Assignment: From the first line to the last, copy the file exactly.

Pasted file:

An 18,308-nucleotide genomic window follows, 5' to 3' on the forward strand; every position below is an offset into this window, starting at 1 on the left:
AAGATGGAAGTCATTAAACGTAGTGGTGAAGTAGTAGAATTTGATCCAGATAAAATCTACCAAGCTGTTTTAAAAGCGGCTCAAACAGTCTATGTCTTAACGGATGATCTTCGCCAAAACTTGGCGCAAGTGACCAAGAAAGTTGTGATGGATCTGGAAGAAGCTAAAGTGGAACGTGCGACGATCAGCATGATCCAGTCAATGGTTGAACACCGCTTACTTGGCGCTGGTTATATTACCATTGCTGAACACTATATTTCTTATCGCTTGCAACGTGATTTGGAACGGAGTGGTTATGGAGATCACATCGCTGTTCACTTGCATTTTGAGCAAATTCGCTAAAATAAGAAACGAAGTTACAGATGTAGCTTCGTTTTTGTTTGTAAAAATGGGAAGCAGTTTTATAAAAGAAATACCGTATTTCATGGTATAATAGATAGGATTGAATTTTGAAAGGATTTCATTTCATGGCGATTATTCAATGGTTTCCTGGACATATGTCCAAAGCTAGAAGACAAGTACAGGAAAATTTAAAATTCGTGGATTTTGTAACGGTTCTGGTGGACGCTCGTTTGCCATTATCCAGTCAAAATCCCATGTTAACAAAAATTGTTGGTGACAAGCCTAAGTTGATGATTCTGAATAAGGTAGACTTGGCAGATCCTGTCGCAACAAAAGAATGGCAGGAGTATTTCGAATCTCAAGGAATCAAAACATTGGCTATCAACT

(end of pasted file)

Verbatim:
An 18,308-nucleotide genomic window follows, 5' to 3' on the forward strand; every position below is an offset into this window, starting at 1 on the left:
AAGATGGAAGTCATTAAACGTAGTGGTGAAGTAGTAGAATTTGATCCAGATAAAATCTACCAAGCTGTTTTAAAAGCGGCTCAAACAGTCTATGTCTTAACGGATGATCTTCGCCAAAACTTGGCGCAAGTGACCAAGAAAGTTGTGATGGATCTGGAAGAAGCTAAAGTGGAACGTGCGACGATCAGCATGATCCAGTCAATGGTTGAACACCGCTTACTTGGCGCTGGTTATATTACCATTGCTGAACACTATATTTCTTATCGCTTGCAACGTGATTTGGAACGGAGTGGTTATGGAGATCACATCGCTGTTCACTTGCATTTTGAGCAAATTCGCTAAAATAAGAAACGAAGTTACAGATGTAGCTTCGTTTTTGTTTGTAAAAATGGGAAGCAGTTTTATAAAAGAAATACCGTATTTCATGGTATAATAGATAGGATTGAATTTTGAAAGGATTTCATTTCATGGCGATTATTCAATGGTTTCCTGGACATATGTCCAAAGCTAGAAGACAAGTACAGGAAAATTTAAAATTCGTGGATTTTGTAACGGTTCTGGTGGACGCTCGTTTGCCATTATCCAGTCAAAATCCCATGTTAACAAAAATTGTTGGTGACAAGCCTAAGTTGATGATTCTGAATAAGGTAGACTTGGCAGATCCTGTCGCAACAAAAGAATGGCAGGAGTATTTCGAATCTCAAGGAATCAAAACATTGGCTATCAACT